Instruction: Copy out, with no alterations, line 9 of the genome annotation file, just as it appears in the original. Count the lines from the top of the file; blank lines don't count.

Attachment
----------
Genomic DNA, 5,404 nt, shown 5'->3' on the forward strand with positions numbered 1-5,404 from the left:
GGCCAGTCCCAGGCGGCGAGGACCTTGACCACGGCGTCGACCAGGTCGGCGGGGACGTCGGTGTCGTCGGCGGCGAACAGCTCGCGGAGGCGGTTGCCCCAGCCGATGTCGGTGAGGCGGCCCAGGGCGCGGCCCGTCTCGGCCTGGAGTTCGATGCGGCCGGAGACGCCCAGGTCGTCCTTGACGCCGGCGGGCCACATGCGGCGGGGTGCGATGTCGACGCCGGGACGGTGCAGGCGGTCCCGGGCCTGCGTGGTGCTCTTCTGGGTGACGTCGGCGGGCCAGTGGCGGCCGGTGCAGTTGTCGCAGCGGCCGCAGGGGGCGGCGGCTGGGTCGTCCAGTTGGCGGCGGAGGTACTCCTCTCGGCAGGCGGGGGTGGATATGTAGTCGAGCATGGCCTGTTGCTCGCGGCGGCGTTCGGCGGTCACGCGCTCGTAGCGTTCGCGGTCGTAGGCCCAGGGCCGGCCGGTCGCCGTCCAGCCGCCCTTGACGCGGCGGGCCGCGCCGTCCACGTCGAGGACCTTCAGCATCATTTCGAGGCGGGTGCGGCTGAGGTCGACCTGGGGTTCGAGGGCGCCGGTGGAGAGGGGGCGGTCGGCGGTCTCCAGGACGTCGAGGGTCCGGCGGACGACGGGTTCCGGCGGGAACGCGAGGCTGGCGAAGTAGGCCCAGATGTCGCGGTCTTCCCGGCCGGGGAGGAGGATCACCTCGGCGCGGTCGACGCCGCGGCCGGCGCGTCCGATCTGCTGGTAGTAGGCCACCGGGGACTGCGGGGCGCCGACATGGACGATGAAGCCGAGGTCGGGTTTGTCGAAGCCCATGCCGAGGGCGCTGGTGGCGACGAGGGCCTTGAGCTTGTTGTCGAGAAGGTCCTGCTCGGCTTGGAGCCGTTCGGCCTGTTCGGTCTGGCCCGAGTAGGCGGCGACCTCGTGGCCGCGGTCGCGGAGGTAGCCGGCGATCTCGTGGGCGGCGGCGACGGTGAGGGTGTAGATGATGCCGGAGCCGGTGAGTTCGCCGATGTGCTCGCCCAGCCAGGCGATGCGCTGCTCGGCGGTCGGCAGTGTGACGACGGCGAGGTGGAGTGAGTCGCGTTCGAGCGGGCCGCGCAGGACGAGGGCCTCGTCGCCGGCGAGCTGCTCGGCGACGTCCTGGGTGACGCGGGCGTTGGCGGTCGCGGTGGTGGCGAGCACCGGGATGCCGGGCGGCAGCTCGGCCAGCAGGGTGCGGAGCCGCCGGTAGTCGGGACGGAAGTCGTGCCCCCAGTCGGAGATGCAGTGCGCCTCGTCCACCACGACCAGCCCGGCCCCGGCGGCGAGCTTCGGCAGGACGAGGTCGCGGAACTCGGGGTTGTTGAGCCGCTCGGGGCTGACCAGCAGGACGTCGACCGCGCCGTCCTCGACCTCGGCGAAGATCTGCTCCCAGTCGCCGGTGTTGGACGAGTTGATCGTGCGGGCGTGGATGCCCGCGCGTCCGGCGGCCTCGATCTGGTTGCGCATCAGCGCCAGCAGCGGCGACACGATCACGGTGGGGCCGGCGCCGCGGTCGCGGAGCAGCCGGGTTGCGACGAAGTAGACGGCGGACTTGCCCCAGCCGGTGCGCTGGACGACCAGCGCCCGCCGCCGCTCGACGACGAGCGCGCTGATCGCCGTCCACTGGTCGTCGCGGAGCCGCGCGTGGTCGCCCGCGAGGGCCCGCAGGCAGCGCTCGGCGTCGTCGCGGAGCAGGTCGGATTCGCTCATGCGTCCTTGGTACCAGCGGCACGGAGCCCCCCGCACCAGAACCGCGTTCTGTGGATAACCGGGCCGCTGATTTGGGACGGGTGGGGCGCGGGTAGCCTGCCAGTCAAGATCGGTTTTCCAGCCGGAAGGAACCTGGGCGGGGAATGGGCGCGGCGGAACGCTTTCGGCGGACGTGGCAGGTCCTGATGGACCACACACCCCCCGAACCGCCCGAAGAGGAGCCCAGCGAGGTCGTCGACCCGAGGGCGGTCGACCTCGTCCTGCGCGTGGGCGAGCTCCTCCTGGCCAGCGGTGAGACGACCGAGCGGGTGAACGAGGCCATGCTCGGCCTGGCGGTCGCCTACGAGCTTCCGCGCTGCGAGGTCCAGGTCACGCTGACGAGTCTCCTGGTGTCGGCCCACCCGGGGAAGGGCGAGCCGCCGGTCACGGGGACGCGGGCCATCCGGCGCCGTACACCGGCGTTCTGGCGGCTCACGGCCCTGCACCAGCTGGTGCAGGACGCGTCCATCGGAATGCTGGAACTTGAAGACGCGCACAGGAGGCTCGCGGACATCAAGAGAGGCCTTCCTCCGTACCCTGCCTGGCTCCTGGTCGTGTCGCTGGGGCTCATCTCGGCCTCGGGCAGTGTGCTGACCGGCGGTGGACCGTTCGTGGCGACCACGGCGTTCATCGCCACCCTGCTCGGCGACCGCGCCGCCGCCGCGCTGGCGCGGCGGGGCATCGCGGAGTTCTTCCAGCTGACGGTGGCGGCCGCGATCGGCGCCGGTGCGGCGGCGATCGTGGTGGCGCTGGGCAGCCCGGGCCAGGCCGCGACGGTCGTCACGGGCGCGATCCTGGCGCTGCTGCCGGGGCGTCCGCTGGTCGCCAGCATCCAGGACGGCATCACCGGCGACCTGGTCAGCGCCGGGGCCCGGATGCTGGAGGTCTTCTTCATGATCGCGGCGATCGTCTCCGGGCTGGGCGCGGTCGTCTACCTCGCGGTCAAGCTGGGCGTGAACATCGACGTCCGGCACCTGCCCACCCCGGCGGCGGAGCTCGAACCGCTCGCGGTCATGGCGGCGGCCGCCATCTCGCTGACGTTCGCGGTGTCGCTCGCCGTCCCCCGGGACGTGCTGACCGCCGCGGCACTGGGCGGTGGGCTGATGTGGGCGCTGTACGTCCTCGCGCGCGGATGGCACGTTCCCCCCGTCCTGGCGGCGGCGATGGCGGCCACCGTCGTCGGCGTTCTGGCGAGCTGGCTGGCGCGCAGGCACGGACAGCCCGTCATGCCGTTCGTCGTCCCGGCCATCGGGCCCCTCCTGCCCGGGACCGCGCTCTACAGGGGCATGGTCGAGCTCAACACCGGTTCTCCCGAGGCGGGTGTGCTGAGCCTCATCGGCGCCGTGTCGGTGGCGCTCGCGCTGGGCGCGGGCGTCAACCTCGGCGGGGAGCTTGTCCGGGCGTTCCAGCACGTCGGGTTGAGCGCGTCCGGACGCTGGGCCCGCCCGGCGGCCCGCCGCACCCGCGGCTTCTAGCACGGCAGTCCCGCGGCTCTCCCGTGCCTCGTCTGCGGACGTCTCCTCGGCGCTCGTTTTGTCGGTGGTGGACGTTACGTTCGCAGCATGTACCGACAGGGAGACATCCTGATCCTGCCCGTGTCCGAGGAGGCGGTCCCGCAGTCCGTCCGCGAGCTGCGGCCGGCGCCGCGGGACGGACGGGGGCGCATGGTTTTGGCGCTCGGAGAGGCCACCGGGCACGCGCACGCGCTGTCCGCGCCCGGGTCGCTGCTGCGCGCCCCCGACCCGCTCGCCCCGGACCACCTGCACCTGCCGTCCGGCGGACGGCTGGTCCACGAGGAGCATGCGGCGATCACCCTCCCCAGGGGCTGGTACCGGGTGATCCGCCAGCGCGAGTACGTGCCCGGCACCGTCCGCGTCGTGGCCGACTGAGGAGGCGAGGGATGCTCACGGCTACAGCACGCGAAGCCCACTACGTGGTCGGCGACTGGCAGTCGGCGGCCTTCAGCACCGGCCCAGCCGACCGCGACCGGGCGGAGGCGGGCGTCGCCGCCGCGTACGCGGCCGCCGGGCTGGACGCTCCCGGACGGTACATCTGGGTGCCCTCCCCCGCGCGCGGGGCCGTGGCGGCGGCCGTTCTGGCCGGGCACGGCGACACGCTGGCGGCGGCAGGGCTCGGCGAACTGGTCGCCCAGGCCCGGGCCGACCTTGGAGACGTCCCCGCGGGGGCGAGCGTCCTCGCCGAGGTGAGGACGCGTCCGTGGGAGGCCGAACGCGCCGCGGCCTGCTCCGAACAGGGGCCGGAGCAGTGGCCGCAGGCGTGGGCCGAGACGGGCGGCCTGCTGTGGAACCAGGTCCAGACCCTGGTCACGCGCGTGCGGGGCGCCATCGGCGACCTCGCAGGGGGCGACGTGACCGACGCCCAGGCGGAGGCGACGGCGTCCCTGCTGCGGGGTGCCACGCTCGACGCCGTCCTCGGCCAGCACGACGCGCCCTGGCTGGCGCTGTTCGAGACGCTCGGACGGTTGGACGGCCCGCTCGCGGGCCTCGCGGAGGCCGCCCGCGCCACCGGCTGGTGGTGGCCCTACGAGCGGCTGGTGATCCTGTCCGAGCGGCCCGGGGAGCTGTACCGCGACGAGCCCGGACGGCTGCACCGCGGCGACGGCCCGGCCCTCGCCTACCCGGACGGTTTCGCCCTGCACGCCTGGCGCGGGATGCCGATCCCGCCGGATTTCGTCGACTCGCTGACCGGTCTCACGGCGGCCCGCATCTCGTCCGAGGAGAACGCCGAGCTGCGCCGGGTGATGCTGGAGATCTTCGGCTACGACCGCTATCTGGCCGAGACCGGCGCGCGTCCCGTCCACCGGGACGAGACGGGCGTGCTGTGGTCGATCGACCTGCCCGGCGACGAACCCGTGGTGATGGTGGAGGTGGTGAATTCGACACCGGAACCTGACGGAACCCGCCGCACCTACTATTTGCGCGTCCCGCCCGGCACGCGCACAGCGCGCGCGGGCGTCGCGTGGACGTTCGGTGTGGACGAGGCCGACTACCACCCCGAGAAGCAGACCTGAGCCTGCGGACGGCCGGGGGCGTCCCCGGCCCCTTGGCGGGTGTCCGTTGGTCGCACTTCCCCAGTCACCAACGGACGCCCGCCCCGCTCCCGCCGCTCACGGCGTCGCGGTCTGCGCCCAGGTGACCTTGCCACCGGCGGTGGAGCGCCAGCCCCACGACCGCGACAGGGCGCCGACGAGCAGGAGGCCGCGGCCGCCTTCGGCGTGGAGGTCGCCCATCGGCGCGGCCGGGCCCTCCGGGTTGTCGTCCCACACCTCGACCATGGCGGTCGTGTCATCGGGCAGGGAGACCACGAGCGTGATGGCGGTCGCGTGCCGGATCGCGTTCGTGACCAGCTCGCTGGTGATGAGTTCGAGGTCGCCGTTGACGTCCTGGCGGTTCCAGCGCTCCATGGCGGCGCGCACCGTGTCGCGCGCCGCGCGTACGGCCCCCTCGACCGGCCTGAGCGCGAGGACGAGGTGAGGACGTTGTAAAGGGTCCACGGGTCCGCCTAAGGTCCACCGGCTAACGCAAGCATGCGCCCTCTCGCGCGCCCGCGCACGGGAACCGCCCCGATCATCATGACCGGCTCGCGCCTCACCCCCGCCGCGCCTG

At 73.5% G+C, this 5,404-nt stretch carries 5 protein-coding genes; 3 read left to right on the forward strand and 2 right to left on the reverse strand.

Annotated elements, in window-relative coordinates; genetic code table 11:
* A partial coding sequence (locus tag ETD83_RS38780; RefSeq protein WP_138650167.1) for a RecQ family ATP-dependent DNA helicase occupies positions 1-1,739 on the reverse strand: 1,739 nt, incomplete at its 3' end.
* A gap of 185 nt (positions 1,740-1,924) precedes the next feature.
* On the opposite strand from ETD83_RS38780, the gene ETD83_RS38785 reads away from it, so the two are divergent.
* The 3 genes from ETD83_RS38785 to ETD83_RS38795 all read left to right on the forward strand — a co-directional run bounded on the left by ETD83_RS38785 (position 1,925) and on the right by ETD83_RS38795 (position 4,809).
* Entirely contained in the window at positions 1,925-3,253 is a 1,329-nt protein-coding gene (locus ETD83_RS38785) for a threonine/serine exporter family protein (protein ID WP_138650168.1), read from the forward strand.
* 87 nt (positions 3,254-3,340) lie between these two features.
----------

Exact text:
* Entirely contained in the window at positions 1,925-3,253 is a 1,329-nt protein-coding gene (locus ETD83_RS38785) for a threonine/serine exporter family protein (protein ID WP_138650168.1), read from the forward strand.